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HTTP: The Definitive Guide

Cover of HTTP: The Definitive Guide by David Gourley... Published by O'Reilly Media, Inc.
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Log Formats

Several log formats have become standard, and we'll discuss some of the most common formats in this section. Most commercial and open source HTTP applications support logging in one or more of these common formats. Many of these applications also support the ability of administrators to configure log formats and create their own custom formats.

One of the main benefits of supporting (for applications) and using (for administrators) these more standard formats rests in the ability to leverage the tools that have been built to process and generate basic statistics from these logs. Many open source and commercial packages exist to crunch logs for reporting purposes, and by utilizing standard formats, applications and their administrators can plug into these resources.

Common Log Format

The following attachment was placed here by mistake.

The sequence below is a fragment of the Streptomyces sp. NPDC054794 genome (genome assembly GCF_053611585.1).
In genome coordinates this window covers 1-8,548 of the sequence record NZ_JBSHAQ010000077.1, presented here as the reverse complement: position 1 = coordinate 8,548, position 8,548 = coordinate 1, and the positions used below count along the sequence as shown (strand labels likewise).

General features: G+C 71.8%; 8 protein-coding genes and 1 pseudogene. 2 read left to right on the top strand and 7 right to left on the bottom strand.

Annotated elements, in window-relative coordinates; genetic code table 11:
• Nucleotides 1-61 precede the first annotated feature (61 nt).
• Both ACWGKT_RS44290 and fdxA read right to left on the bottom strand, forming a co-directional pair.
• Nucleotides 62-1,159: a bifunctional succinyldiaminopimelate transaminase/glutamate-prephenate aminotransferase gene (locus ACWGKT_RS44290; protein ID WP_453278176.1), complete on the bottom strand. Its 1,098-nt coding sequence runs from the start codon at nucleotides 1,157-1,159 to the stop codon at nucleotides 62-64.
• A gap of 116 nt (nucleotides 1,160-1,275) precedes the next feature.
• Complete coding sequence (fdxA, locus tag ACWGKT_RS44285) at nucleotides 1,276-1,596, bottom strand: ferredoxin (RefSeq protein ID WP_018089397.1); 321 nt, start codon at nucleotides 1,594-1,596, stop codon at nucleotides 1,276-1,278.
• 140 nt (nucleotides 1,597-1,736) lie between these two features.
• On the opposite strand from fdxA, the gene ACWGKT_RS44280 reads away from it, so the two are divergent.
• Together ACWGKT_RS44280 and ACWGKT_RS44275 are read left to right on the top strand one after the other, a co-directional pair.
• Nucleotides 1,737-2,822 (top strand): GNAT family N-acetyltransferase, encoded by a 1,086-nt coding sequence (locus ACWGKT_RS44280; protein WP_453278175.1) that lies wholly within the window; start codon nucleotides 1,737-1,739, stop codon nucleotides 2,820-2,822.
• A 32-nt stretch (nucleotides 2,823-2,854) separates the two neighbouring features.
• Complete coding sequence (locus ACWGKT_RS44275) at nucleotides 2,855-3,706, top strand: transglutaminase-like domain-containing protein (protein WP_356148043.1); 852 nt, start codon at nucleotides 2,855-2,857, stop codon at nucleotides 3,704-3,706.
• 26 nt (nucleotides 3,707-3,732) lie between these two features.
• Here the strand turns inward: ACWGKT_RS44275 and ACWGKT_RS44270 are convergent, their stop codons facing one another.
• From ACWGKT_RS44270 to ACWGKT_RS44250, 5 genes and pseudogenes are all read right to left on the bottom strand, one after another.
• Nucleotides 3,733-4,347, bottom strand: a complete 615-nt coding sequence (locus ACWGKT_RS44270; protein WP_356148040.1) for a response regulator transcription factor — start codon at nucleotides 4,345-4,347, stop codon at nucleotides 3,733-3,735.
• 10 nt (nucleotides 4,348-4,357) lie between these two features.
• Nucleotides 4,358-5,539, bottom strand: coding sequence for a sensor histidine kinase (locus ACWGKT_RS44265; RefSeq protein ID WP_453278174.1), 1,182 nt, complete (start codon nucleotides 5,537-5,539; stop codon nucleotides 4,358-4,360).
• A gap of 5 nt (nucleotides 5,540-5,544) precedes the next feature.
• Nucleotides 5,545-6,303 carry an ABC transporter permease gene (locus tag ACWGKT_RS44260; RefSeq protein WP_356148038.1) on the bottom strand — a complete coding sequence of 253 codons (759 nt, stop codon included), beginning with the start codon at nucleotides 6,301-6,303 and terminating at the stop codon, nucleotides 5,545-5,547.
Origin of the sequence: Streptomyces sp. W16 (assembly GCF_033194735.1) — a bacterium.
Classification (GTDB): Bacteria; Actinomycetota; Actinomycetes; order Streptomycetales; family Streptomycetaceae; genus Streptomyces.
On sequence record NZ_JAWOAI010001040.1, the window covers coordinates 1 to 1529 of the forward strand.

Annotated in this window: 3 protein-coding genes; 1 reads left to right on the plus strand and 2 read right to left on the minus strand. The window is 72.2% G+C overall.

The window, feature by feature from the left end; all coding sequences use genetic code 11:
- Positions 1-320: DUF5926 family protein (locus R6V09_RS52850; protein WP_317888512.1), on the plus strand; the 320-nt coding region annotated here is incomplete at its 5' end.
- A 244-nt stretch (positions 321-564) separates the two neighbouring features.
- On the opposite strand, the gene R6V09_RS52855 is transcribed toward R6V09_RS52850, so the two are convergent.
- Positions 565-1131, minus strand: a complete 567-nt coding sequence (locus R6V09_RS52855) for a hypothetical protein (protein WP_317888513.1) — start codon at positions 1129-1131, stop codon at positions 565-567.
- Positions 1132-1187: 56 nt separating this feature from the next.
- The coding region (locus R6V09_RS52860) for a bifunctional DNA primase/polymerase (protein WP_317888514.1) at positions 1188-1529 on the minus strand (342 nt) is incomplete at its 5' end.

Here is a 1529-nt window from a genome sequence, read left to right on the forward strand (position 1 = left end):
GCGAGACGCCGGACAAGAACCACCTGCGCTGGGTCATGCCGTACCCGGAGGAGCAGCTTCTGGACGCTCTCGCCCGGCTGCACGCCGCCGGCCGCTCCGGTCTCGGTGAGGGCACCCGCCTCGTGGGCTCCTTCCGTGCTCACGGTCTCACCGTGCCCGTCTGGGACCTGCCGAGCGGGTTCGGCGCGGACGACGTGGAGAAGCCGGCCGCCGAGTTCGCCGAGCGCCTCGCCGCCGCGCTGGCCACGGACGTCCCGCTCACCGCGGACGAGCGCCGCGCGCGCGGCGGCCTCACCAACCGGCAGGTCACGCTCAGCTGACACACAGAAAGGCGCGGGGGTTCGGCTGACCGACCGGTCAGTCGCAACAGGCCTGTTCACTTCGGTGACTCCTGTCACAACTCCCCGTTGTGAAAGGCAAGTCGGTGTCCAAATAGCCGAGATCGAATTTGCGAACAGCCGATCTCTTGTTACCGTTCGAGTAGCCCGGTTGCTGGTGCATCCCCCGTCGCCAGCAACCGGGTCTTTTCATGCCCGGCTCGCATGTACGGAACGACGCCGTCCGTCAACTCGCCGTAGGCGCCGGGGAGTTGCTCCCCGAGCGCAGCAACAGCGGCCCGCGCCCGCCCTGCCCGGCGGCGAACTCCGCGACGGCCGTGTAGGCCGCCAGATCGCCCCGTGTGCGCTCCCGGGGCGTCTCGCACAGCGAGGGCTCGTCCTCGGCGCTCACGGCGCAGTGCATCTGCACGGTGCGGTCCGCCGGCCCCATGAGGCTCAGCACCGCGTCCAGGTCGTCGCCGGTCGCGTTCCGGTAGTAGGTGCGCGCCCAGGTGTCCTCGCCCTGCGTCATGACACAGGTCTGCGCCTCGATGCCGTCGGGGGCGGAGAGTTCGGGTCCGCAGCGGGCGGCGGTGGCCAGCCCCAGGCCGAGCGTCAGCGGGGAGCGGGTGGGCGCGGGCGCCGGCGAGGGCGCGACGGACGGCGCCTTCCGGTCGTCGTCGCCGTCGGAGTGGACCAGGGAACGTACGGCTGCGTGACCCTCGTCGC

One of the most common log formats in use today is called, appropriately, the Common Log Format. Originally defined by NCSA, many servers use this log format as a default. Most commercial and open source servers can be configured to use this format, and many commercial and freeware tools exist to help parse common log files. Table 21-1 lists, in order, the fields of the Common Log Format.

Table 21-1. Common Log Format fields




The hostname or IP address of the requestor's machine (IP if the server was not configured to perform reverse DNS or cannot look up the requestor's hostname)


If an ident lookup was performed, the requestor's authenticated username ...

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